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Chris and Rich Robinson Brothers of a Feather: Live at The Roxy

Eagle Vision

Elegant simplicity is the strength of Chris and Rich Robinson’s Brothers of a Feather: Live at the Roxy DVD. Culled from a four night stand at the West Hollywood venue during their April 2006 acoustic tour, the evening is more boiled down country soul than freaky rock’n roll. The material still has that classic Black Crowes swagger, only Chris isn’t fighting to be heard over the amplifiers and Rich’s guitar work isn’t buried in a wall of riffs. Though sax player Dave Ellis and Crowes’ backup singers Charity White and Mona Lisa Young help the Robinsons out on a few tunes, the brothers are the obvious center of attention. Sitting on two wooden chairs with only a coat rack between them, the camera keeps them in tight focus, revealing a subtle sibling language of nods and looks. The rich, overly saturated colors of the stage lights put the two in a colored haze, giving the performance a slow, stoney quality that would have been destroyed by frenetic camera work or high-definition clarity.

Hands down, the best song of the set is a cover of Jon Martyn’s “Over the Hill.” The brothers, both on guitar, bring an urgency and ragged soul to this tune about wanting to get off of the road. A cover of Lowell George’s “Roll um Easy” is a pared down revelation with Chris on vocals, Rich playing slide on a worn telecaster, and Charity and Mona Lisa singing backup. “Cold Boy Smile” and “Magic Rooster Blues,” the first new Robinson/Robinson songs in six years, are promising. “Cold Boy Smile” is the slower of the two, and though beautiful, feels as though it needs time to grow. “Magic Rooster Blues” is a livelier, psychedelic blues in an open tuning that already seems like a well-worn part of the catalog. Longtime fans won’t be disappointed with classics such as “Horsehead” and “Cursed Diamond.” Mona Lisa and Charity’s contributions to the gorgeous “Bring On Bring On,” had me revisiting this original version on Three Snakes and a Charm.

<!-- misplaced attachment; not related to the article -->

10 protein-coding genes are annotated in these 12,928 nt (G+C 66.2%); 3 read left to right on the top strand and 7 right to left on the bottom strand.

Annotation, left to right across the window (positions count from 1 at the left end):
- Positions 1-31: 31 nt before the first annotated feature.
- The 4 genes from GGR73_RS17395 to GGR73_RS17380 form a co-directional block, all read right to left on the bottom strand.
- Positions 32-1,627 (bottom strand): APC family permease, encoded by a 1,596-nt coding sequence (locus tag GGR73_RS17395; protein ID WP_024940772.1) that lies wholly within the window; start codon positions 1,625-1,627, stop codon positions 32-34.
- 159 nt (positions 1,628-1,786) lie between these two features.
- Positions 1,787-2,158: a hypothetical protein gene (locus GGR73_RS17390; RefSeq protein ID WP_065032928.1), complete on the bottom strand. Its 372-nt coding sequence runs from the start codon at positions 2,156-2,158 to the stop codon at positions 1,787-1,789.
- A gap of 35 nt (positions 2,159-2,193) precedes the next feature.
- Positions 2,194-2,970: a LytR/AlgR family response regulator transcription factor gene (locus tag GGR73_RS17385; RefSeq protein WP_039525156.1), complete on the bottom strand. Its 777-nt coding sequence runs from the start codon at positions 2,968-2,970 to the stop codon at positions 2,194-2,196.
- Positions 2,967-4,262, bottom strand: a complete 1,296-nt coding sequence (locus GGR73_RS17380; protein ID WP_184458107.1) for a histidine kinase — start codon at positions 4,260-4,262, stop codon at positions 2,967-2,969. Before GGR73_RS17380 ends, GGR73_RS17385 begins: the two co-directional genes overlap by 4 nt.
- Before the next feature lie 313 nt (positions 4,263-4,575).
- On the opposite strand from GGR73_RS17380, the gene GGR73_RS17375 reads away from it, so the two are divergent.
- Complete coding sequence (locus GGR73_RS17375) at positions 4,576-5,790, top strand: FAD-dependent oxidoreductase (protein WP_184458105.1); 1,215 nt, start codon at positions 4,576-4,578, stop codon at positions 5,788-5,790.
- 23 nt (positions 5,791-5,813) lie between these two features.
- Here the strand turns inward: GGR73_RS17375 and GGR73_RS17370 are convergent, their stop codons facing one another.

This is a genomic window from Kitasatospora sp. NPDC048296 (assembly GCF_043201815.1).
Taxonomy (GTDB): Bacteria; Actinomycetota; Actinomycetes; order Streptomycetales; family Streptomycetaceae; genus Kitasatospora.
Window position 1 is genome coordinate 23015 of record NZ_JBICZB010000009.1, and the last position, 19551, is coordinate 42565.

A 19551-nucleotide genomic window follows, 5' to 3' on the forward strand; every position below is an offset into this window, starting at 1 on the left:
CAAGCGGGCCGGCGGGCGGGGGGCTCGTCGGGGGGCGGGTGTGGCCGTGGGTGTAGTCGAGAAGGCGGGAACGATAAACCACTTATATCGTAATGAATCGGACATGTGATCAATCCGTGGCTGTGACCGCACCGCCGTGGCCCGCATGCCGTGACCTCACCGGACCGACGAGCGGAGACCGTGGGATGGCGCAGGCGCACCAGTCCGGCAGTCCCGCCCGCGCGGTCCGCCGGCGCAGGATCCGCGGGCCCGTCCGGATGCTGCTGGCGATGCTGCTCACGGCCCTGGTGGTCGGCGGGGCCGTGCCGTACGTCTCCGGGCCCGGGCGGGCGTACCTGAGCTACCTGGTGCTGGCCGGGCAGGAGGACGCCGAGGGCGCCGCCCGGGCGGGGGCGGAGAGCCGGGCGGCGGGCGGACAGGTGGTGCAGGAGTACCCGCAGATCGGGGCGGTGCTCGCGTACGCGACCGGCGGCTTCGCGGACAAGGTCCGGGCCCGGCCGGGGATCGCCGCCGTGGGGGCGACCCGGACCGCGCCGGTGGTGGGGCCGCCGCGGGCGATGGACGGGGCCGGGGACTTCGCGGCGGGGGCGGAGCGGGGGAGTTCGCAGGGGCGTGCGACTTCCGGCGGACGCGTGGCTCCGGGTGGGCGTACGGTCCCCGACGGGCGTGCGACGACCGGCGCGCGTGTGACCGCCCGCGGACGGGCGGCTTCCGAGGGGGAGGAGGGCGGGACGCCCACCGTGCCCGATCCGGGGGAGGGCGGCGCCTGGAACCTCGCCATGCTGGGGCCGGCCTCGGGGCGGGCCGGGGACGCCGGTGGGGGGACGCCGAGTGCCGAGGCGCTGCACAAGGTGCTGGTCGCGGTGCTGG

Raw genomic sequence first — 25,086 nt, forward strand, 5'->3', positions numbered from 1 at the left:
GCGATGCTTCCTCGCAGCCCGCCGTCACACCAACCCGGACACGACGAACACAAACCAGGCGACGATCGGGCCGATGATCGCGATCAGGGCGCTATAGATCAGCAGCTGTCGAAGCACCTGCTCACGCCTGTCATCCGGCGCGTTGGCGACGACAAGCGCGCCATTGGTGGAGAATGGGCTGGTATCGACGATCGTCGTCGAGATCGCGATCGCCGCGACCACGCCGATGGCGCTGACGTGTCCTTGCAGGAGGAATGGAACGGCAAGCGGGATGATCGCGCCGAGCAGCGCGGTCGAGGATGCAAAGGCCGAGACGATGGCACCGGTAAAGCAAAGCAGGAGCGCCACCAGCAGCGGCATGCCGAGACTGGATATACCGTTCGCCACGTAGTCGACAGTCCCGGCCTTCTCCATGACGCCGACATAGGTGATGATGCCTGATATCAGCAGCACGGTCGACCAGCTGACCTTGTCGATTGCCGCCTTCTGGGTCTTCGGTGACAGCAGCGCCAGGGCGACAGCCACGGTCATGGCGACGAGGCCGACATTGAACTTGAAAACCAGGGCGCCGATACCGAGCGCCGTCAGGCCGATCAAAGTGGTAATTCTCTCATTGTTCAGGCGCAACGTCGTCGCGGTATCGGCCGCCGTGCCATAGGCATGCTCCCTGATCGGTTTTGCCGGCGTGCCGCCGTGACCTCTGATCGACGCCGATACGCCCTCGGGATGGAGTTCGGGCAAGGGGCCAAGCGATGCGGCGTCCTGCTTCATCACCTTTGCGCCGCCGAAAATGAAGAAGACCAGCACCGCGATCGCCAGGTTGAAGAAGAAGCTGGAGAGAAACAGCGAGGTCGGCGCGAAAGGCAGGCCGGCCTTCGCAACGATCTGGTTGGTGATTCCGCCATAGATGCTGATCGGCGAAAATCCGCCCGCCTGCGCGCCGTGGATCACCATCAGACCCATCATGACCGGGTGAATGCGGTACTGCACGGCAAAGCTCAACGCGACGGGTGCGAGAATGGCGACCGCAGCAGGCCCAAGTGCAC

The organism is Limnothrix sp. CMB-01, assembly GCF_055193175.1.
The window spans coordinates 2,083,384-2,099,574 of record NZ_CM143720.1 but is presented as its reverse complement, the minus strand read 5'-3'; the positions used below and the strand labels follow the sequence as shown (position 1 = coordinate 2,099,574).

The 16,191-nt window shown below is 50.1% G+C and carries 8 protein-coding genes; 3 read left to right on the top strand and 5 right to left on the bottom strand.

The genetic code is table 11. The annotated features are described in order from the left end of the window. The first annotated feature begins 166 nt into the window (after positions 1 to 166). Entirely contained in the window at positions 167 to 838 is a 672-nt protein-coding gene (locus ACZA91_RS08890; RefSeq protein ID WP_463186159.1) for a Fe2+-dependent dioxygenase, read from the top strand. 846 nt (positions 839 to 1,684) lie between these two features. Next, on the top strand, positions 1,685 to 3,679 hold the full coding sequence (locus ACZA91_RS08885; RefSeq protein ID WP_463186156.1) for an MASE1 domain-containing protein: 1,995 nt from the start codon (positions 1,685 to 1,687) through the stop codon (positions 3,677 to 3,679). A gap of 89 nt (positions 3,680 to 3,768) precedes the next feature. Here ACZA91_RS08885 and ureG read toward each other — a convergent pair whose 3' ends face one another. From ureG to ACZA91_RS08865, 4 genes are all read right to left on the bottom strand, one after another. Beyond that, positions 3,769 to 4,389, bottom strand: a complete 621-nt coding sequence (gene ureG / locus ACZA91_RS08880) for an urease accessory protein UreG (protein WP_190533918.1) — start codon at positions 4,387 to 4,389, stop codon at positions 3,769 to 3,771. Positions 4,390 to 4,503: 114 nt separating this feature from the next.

The solo songs in the set give a quick guide to the magic of the Robinson/Robinson writing team, as the weakness in one brother’s solo work is a strength in the other’s. Chris’ “Someday Past the Sunset” is straightforward boogie folk rock that makes you feel like dancing, but the song never really goes anywhere. It begs for a B section to break things up and give the listener the satisfaction of coming back to the boogie. On the other hand, Rich’s “Leave It Alone” feels like one glorious, escalating B section that never gains any dancing momentum. But whatever structural shortfalls the songs have, the actual performances were beautiful and restrained, with each brother paying close attention to the other, looking for cues and being extra careful not to step on the other’s toes.

The only real complaint about the DVD is a cover of Bob Dylan’s “Forever Young” that was so cheesy I couldn’t get through it. But that’s it. Absent are the frenetic camera work and distracting lights that bring out my own ADD in so many other DVDs. In fact, I was able to sit down and watch the thing in one whole sitting, which is no small feat. But what ultimately makes the DVD so engaging, aside from the brothers’ obvious talents as musicians, is the hunger they bring to the material. Despite selling fifteen million albums over the course of their careers, nothing is certain anymore in Crowes land, especially with the recent dissolution of their classic lineup. If Live At the Roxy proves anything, it is that after all these years, the Robinson brothers still have the fire, drive, and heart to make engaging music.

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